By 90Min
November 02, 2017

"What does he know about the Premier League?"

"He's not got a clue!" 

"Why is this geezer any different to Gary Rowett?"

"Why does it always have to be a foreign manager?"

These statements are just a handful of narrow minded blurts uttered from the blinkered mouths of Paul Merson and Phil Thompson following Hull's appointment of the then relatively unknown Marco Silva back in January; blurts that reek of a sense of false entitlement and, quite frankly, the discrediting of foreign coaches' ability all over the world. 

Humorously, the former Olympiakos boss - who won 17 games in a row with the Greek side, prompting Merson to declare that 'he could win the league with Olympiakos' -  has since dispelled the pair's almost xenophobic claims and worked wonders in England, almost saving Hull against all odds, thus earning the Watford job, where he has guided the Hornets to eighth place after ten games. 

It is almost worrying that these fairly high profile pundits are so passionately expressing these pro-British viewpoints. Are Merson and Thompson aware of the fact that an Englishman has never guided a team to the Premier League title? Perhaps it is this disillusioned sense of entitlement that has led to the national team delivering years and years of disappointment, and begs the question, do us Brits expect to be spoon-fed results in football simply because of our nationality?

On the flip side, when these foreign coaches are actually allowed a crack at the English game, the credentials that they have been polishing and nurturing over in our neighbouring countries shine through in their team's on field performances. The same disgruntlement that met Silva's arrival in England was also seen when Mauricio Pochettino set foot on the south coast, taking over from Nigel Adkins at Southampton. 

The appointment resulted in outcry, but since then, the Argentine took the Saints to another level as well as developing the abilities of Adam Lallana, Luke Shaw, Jay Rodriguez and Rickie Lambert to unprecedented heights. 

Everyone is aware of Pochettino's pedigree now, and his Spurs side now dine comfortably at England's top table with the Premier League's elite, all of whom are also unsurprisingly managed by foreign bosses. Liverpool have Jürgen Klopp, Manchester City boast Pep Guardiola, Chelsea have Antonio Conte, and so on. 

Far from coincidentally, the arrival of Europe's top bosses in our county has seen some of our own's talents go from strength to strength. Since Pochettino has taken the reigns in north London, he has undoubtedly turned Harry Kane and Dele Alli into players with world class ability. In addition to the exploits of the aforementioned pair, Pochettino has gone to some lengths to develop and 'coach' the English core of his side when others may have turned to the transfer market for a foreign commodity.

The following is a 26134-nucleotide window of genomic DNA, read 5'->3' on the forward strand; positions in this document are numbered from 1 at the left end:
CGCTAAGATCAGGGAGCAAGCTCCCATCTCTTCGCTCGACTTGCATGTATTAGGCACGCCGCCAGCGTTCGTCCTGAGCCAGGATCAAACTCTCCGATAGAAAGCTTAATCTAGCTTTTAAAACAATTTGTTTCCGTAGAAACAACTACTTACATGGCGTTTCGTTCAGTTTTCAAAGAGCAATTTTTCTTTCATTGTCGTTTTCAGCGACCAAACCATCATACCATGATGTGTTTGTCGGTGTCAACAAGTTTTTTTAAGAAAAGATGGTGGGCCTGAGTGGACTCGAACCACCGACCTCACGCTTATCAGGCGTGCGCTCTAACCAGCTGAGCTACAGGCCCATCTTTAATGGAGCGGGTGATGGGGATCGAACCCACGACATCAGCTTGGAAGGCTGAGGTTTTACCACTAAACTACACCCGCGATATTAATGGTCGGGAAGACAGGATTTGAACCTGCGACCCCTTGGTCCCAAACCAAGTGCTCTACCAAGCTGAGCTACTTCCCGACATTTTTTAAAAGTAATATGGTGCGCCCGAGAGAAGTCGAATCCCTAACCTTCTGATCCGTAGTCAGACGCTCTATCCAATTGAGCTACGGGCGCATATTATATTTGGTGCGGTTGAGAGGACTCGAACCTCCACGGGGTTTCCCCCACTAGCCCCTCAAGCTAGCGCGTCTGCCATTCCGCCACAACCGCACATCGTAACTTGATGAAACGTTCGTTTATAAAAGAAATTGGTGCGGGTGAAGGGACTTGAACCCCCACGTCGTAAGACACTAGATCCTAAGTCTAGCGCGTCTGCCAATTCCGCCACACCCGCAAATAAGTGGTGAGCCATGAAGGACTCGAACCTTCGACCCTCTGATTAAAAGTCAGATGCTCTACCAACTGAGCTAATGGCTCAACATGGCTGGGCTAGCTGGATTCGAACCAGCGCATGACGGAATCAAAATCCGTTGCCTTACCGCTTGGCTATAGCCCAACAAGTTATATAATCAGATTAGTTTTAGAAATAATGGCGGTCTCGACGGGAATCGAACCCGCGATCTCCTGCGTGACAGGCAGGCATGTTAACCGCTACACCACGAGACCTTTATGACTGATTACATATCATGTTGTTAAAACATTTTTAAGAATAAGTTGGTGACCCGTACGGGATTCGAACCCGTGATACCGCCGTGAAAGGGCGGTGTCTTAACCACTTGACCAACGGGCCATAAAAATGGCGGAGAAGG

Under the Argentine's tutelage, Kyle Walker became one of the most rampant and efficient full backs in England, his form leading to a £50m move to Guardiola's City. His understudy, Kieran Trippier, has slotted seamlessly into the role vacated by Walker and is arguably now turning in better performances than his predecessor. Danny Rose has also become one of the best full backs in the league and Eric Dier has blossomed, whereas most recently the form of Harry Winks has led many to christen the midfielder as the 'English Iniesta'; it speaks volumes that this praise isn't even misguided. 

Meanwhile, at the Etihad, another 'clueless' foreign manager in the shape of Guardiola is turning his English crop of players into world beaters. The form of the previously mentioned Walker, as well as John Stones, Fabian Delph and most notably Raheem Sterling - who is recording some absolutely scintillating numbers - has led to the Citizens topping the table undefeated after ten games. 

Stones boasts a 96.5% pass success rate in the Premier League this season, and has also scored three goals in four Champions League outings so far. Walker has five assists already this season, impressing massively in a right wing back role for Guardiola, whilst Delph has added another string to his bow whilst playing at left back as deputy for the crocked Benjamin Mendy. 

The most glaringly obvious sign of the impact a foreign coach can have on a player is evident through the performances of Sterling, however. The former Liverpool man is emerging as one of the world's most efficient wingers, having scored seven times in five league starts this season as well as three times in two Champions League starts. It speaks volumes that in a side possessing the immense talents of Gabriel Jesus, Sergio Agüero and Leroy Sané, Sterling tops the scoring charts over all of his teammates in sky blue. 

Another notable mention would be the rise of Marcus Rashford, incidentally given his chance under the Dutchman Louis van Gaal whilst having his rough diamond qualities smoothed out by the Portuguese José Mourinho. 

Whilst all of the aforementioned may have become good players regardless, it has been a foreign touch that has allowed them to take their games to new levels, and as a result of Guardiola, Pochettino and Mourinho's work, the England national team now boasts a scarily potent outlook ahead of the World Cup in Russia next summer and have a chance of turning the nation's fictions into reality.  

So, next time a heavily accented name whose credentials are plagued by ambiguity rocks up on English shores, Merson and co should perhaps think twice before spurting out their outdated opinions; anyway, I'm sure Gary Rowett would've done just as good a job with England's crème de la crème given the chance...

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